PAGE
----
7. Three Notch'd Brewing - 40 Mile IPA (6%). I know you are shocked that an American style IPA would make it onto the Fuggled list of the top 10 Virginian beers I have drunk in the last 12 months, but 40 Mile does something that so many IPAs simply do not do anymore, it gets the bitterness right. IPA is meant to be a bitter beer, not some juiced up wankfest for people who seem to not actually like the taste of beer, and yes there is a basic beer flavour. This was the first beer of 2019 for me, and also the first beer I wrote about for Flagship February. Coming back to this beer after several years of preferring other Three Notch'd beers was like seeing an old friend again. 40 Mile is everything a proper US IPA should be, a bit on the strong side, clean bitterness, firm malty backbone, and reeking with hop aroma and flavour. A classic.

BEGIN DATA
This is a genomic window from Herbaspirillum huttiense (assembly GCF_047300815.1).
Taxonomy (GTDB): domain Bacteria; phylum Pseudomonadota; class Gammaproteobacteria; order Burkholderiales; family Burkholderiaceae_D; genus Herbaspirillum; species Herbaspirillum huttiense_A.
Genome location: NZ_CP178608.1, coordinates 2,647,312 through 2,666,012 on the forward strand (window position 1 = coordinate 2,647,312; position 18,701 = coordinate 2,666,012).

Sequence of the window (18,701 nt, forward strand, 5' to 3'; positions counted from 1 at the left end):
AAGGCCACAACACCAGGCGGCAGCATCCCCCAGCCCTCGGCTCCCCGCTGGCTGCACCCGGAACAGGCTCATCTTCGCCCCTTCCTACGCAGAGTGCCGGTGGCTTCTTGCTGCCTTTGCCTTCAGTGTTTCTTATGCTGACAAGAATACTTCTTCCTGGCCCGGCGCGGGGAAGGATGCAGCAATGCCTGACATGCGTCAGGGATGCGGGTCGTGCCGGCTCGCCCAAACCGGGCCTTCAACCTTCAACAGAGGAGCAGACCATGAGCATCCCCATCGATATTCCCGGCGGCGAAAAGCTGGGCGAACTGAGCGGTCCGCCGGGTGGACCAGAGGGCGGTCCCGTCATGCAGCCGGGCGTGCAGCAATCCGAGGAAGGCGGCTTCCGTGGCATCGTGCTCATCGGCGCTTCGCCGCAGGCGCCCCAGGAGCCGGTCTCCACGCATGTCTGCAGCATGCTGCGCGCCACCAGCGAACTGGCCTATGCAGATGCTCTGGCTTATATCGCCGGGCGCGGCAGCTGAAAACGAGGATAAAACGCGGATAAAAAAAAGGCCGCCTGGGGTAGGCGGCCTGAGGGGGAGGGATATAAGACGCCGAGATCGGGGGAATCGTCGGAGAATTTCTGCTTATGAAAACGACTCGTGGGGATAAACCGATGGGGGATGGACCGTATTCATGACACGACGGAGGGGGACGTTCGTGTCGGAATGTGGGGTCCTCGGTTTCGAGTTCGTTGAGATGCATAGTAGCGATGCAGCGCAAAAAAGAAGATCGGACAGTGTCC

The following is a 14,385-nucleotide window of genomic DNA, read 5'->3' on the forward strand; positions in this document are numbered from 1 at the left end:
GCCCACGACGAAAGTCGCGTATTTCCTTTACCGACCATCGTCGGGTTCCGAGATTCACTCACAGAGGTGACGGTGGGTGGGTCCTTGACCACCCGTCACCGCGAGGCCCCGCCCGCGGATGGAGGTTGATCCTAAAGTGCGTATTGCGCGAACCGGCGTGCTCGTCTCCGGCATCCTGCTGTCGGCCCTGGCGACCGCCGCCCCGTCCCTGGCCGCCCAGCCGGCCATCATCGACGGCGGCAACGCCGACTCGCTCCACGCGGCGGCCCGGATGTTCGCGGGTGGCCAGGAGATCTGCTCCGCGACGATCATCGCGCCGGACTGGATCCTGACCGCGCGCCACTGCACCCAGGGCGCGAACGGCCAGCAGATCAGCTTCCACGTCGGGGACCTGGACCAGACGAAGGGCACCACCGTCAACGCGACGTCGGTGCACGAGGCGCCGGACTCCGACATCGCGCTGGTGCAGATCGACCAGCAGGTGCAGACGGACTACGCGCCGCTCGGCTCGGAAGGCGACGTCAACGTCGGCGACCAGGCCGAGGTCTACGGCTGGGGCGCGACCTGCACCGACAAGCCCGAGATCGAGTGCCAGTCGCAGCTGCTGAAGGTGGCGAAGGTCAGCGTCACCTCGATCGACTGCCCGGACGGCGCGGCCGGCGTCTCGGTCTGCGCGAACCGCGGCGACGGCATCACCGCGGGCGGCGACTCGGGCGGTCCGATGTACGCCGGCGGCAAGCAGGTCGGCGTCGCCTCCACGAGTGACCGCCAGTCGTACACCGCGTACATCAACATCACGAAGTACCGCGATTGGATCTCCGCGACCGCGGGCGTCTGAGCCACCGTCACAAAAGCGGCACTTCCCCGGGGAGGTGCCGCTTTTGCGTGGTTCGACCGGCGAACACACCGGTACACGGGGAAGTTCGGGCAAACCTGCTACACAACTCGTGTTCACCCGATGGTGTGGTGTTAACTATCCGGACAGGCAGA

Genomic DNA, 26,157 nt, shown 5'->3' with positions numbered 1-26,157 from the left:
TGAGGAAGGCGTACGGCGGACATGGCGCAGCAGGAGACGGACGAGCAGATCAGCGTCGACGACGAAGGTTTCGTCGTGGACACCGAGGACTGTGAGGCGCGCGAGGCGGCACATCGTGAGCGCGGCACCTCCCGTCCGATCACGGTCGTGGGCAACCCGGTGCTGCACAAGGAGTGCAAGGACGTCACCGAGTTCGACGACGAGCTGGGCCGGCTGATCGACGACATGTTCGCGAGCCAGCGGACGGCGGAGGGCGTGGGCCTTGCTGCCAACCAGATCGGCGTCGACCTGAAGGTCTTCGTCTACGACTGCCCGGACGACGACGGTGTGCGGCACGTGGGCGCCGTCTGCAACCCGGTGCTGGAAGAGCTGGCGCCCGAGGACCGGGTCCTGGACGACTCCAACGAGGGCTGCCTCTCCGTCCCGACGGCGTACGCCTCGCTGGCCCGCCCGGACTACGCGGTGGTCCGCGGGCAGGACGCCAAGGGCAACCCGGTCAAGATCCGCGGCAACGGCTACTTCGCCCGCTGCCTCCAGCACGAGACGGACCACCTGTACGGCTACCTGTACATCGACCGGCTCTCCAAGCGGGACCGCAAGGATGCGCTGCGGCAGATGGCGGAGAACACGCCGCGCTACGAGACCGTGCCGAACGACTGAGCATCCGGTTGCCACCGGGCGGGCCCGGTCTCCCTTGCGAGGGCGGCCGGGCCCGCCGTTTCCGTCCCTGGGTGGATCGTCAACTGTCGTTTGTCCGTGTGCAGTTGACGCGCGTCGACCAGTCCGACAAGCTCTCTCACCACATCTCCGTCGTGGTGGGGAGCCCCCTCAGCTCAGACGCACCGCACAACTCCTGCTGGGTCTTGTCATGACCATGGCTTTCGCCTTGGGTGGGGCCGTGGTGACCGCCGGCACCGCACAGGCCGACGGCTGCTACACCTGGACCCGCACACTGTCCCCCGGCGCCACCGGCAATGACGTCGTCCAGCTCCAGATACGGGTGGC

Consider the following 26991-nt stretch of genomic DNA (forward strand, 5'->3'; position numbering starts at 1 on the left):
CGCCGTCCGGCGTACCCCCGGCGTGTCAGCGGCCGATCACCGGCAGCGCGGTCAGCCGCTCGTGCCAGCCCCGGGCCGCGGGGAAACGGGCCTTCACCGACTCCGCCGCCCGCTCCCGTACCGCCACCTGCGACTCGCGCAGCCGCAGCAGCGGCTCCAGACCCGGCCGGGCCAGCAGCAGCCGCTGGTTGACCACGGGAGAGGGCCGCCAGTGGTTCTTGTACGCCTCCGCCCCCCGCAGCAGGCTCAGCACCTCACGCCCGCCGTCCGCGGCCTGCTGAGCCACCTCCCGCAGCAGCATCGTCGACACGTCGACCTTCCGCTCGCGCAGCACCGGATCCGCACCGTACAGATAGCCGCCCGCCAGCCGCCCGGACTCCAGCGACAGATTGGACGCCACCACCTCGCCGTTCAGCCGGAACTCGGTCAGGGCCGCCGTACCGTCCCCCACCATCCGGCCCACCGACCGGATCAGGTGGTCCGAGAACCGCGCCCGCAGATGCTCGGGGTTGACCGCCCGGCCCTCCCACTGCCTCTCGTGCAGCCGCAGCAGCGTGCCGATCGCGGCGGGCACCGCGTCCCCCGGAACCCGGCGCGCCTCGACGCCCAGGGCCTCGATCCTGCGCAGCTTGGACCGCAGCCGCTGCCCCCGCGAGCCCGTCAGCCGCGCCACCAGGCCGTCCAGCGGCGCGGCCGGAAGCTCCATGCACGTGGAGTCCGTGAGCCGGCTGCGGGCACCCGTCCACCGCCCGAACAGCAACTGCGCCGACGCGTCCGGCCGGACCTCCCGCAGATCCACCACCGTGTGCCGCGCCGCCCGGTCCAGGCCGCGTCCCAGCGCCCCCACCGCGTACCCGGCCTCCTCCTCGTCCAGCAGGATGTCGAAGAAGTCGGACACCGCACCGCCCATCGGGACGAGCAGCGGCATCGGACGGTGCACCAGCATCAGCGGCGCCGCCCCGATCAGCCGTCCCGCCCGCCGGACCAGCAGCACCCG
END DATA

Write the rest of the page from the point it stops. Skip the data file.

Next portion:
8. Stable Craft Brewing - Britchin Brown (5.5%). Yeah, brown ales need a moment in the limelight of their own, minus daft additions naturally. Stable Craft are a relatively new brewery, and Britchin Brown was on tap at a pub I frequent from time to time while I was in the middle of my brown ale kick. Once I had allowed it to warm up to a more reasonable temperature (seriously folks what's with the penguin feet obsession?), here was an excellently constructed version of the American brown ale style. Yes you get all the usual malt flavours associated with brown ale, nutty, chocolatey, and a trace of roastiness, but with Britchin Brown there is a clean refreshingness to it that makes it almost too easy to drink.
  9. Hardywood Park Craft Brewery - VIPA (5.2%). VIPA is described by Hardywood as a Virginia India Pale Ale, or even a "Virgindia Pale Ale". It is brewed with locally grown Virginian hops, Cascade I believe, and is an interesting study in the impact of terroir on hop flavour, yes you get the grapefruit and pine that is the calling card of Cascade, but there is also a subtle coconut flavour and aroma that is apparently unique to Virginian Cascade. The coconut characteristic just about makes it through into the drinking with this beer, and at only 5.2% it is a very drinkable, if not entirely sessionable, beer.